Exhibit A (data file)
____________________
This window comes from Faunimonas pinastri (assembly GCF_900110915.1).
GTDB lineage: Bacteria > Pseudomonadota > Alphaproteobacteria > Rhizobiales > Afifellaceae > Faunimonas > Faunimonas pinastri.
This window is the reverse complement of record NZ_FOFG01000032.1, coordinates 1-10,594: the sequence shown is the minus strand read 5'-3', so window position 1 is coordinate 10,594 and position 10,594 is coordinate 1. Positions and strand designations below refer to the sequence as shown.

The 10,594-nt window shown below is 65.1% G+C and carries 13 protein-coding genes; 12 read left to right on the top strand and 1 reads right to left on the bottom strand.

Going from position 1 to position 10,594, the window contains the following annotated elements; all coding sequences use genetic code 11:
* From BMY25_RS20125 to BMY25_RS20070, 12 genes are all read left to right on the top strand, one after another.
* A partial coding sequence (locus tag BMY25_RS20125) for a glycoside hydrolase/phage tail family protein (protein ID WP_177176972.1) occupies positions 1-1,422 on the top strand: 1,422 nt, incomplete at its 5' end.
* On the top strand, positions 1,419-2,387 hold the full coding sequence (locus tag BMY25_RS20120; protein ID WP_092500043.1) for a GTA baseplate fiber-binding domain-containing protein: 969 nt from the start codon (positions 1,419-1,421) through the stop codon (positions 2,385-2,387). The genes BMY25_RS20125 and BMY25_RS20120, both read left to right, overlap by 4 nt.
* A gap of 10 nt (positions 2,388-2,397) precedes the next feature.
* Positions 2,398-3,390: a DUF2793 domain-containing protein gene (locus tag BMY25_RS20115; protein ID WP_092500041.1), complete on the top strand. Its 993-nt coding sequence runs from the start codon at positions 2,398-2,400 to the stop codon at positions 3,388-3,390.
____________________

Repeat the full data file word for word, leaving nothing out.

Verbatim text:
This window comes from Faunimonas pinastri (assembly GCF_900110915.1).
GTDB lineage: Bacteria > Pseudomonadota > Alphaproteobacteria > Rhizobiales > Afifellaceae > Faunimonas > Faunimonas pinastri.
This window is the reverse complement of record NZ_FOFG01000032.1, coordinates 1-10,594: the sequence shown is the minus strand read 5'-3', so window position 1 is coordinate 10,594 and position 10,594 is coordinate 1. Positions and strand designations below refer to the sequence as shown.

The 10,594-nt window shown below is 65.1% G+C and carries 13 protein-coding genes; 12 read left to right on the top strand and 1 reads right to left on the bottom strand.

Going from position 1 to position 10,594, the window contains the following annotated elements; all coding sequences use genetic code 11:
* From BMY25_RS20125 to BMY25_RS20070, 12 genes are all read left to right on the top strand, one after another.
* A partial coding sequence (locus tag BMY25_RS20125) for a glycoside hydrolase/phage tail family protein (protein ID WP_177176972.1) occupies positions 1-1,422 on the top strand: 1,422 nt, incomplete at its 5' end.
* On the top strand, positions 1,419-2,387 hold the full coding sequence (locus tag BMY25_RS20120; protein ID WP_092500043.1) for a GTA baseplate fiber-binding domain-containing protein: 969 nt from the start codon (positions 1,419-1,421) through the stop codon (positions 2,385-2,387). The genes BMY25_RS20125 and BMY25_RS20120, both read left to right, overlap by 4 nt.
* A gap of 10 nt (positions 2,388-2,397) precedes the next feature.
* Positions 2,398-3,390: a DUF2793 domain-containing protein gene (locus tag BMY25_RS20115; protein ID WP_092500041.1), complete on the top strand. Its 993-nt coding sequence runs from the start codon at positions 2,398-2,400 to the stop codon at positions 3,388-3,390.